[ISN] Strategic Friendship in Asymmetric Domain)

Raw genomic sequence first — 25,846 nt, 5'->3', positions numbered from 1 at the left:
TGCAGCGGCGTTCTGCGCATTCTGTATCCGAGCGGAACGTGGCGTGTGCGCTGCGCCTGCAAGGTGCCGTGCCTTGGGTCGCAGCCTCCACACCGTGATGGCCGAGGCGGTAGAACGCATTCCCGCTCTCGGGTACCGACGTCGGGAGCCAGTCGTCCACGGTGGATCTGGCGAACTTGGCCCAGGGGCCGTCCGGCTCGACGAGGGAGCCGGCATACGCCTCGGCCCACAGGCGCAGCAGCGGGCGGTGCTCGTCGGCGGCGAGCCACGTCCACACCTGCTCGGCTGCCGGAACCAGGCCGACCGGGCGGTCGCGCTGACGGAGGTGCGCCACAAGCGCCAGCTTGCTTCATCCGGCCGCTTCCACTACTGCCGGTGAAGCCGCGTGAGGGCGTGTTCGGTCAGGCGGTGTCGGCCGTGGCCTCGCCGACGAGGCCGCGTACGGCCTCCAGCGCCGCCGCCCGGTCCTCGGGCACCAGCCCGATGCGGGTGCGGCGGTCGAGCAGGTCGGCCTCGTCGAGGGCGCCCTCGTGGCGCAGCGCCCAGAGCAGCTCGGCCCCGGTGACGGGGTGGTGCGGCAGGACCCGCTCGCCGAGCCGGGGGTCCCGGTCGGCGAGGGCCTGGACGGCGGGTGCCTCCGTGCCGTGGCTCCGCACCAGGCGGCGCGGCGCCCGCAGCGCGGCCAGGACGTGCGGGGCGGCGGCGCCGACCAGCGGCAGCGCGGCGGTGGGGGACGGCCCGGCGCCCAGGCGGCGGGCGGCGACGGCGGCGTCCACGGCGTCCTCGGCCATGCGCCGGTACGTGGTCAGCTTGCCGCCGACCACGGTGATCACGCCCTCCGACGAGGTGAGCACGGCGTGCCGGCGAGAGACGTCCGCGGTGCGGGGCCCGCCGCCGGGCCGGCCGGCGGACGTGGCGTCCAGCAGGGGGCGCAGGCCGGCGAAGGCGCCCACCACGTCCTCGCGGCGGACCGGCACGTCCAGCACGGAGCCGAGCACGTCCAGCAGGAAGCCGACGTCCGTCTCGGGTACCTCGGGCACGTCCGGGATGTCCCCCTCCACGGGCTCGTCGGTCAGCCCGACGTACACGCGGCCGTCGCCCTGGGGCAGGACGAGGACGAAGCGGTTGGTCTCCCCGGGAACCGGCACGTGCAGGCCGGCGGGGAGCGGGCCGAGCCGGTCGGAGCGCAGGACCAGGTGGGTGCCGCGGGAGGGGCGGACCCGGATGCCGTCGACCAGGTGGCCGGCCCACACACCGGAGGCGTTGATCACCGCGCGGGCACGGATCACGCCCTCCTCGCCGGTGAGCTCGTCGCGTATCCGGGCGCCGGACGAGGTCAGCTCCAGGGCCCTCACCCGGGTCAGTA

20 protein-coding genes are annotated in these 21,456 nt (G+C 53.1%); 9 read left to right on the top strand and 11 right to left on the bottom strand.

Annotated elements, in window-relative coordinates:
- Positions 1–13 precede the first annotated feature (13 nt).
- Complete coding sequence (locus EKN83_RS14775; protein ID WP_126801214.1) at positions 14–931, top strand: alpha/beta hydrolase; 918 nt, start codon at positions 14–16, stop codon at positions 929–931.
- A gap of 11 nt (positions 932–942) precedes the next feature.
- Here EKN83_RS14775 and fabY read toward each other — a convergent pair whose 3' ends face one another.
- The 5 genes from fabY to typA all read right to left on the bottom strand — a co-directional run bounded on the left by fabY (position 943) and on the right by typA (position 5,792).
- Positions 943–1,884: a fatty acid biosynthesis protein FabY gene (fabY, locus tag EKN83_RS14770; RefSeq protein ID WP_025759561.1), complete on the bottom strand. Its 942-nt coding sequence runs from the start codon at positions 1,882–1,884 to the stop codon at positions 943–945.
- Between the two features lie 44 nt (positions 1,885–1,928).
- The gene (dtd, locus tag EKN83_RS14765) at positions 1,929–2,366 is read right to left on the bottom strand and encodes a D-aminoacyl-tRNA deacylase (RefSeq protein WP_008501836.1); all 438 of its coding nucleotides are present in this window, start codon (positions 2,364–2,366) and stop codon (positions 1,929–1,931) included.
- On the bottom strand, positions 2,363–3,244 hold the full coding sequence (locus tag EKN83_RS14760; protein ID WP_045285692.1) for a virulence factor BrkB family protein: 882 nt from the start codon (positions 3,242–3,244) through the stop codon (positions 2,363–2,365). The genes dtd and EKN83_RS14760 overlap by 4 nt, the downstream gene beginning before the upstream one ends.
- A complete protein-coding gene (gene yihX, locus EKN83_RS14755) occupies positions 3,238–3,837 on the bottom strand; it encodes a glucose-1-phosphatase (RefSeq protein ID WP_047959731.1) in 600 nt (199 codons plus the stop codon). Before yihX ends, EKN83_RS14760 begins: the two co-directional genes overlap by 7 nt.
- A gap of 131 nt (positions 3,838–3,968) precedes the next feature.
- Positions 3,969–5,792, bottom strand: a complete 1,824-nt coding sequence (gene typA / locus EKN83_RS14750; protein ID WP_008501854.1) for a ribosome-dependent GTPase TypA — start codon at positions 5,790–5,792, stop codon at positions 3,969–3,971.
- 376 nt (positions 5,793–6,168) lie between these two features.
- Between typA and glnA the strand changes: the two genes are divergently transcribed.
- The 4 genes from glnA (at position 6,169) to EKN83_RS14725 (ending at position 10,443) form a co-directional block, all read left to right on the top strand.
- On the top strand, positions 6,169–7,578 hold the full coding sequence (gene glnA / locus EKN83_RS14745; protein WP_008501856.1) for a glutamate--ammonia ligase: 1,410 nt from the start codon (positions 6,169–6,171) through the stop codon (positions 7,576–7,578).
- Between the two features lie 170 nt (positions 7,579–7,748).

http://www.pircenter.org/en/blog/view/id/208 By Oleg Demidov PIR Center 09.05.2015 The bilateral intergovernmental Russian-Chinese agreement on cooperation in the field of international information security which was signed on May 8, 2015 during the visit to Moscow of Xi Jinping, General Secretary of the CPC and the President of China, could potentially become an important milestone in Russia’s strategy of pivoting to the East. Though in its current state the agreement rather provides a general cooperation framework, it also provides a broad range of directions for further practical cooperation steps and efforts between the two countries. It primarily focuses on systemic information exchange between special services of the two states, joint monitoring and prevention of escalation of serious incidents and especially conflicts in cyberspace, ensuring and strengthening cybersecurity of critical infrastructures, countering ICT-enabled forms and methods of terrorism, exchange of expertise and academic knowledge on cybersecurity, etc. A strong focus in made on joining efforts in countering the unlawful use of ICTs targeted at “undermining of social order, political and social stability, provoking extremism, hate and social unrest”, and even (and this is something quite new even for Russian doctrines, let alone intergovernmental agreements) “threatening to the spiritual sphere” of the two nations. Noteworthy, the agreement for the first time for a Russian official international document operates with the notion of strategic stability with regard to cyberspace and information security. Previously, a more broad and vague notion of ICT-enabled threats to international peace and security was used. Something distinct from a mere terminological equilibristic, this conceptual update serves as an indicator of the fact that Moscow now truly regards China as a strategic partner in the dialogue on political and military dimension of cybersecurity. The discourse of strategic stability was always linked to the issues of WMD strategic balance and (in Russian view) strategic antimissile defense. Now cybersecurity has a strong presence in this “elite club” of ultimate global security factors in the Russian strategic thinking, and first intergovernmental manifestation of this paradigm is addressed to and agreed with China. Accidentally or not, this aspect reveals interesting intersections with the recently published updated DoD’s Strategy for Cyberspace, which has replaced the previous document from 2011, even having in mind that an intergovernmental agreement and a national strategy are very different documents in terms of their scope and purposes. […]




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